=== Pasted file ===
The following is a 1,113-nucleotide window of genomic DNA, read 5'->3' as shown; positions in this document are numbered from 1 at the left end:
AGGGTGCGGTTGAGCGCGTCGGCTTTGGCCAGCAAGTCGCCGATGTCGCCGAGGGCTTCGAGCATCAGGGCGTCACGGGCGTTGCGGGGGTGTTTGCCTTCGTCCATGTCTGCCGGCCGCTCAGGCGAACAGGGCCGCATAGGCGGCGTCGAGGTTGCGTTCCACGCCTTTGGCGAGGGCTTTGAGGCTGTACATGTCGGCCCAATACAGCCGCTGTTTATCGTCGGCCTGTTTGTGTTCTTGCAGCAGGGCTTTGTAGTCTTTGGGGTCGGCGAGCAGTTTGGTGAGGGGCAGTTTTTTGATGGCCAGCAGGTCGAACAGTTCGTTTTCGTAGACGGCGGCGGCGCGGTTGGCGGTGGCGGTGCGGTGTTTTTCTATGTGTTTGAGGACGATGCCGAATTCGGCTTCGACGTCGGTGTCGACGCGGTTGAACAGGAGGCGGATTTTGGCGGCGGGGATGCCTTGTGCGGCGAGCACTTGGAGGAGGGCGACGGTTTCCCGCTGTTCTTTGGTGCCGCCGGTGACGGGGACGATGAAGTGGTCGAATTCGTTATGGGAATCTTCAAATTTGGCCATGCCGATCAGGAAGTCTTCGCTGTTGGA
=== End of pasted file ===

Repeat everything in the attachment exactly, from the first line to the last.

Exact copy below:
The following is a 1,113-nucleotide window of genomic DNA, read 5'->3' as shown; positions in this document are numbered from 1 at the left end:
AGGGTGCGGTTGAGCGCGTCGGCTTTGGCCAGCAAGTCGCCGATGTCGCCGAGGGCTTCGAGCATCAGGGCGTCACGGGCGTTGCGGGGGTGTTTGCCTTCGTCCATGTCTGCCGGCCGCTCAGGCGAACAGGGCCGCATAGGCGGCGTCGAGGTTGCGTTCCACGCCTTTGGCGAGGGCTTTGAGGCTGTACATGTCGGCCCAATACAGCCGCTGTTTATCGTCGGCCTGTTTGTGTTCTTGCAGCAGGGCTTTGTAGTCTTTGGGGTCGGCGAGCAGTTTGGTGAGGGGCAGTTTTTTGATGGCCAGCAGGTCGAACAGTTCGTTTTCGTAGACGGCGGCGGCGCGGTTGGCGGTGGCGGTGCGGTGTTTTTCTATGTGTTTGAGGACGATGCCGAATTCGGCTTCGACGTCGGTGTCGACGCGGTTGAACAGGAGGCGGATTTTGGCGGCGGGGATGCCTTGTGCGGCGAGCACTTGGAGGAGGGCGACGGTTTCCCGCTGTTCTTTGGTGCCGCCGGTGACGGGGACGATGAAGTGGTCGAATTCGTTATGGGAATCTTCAAATTTGGCCATGCCGATCAGGAAGTCTTCGCTGTTGGA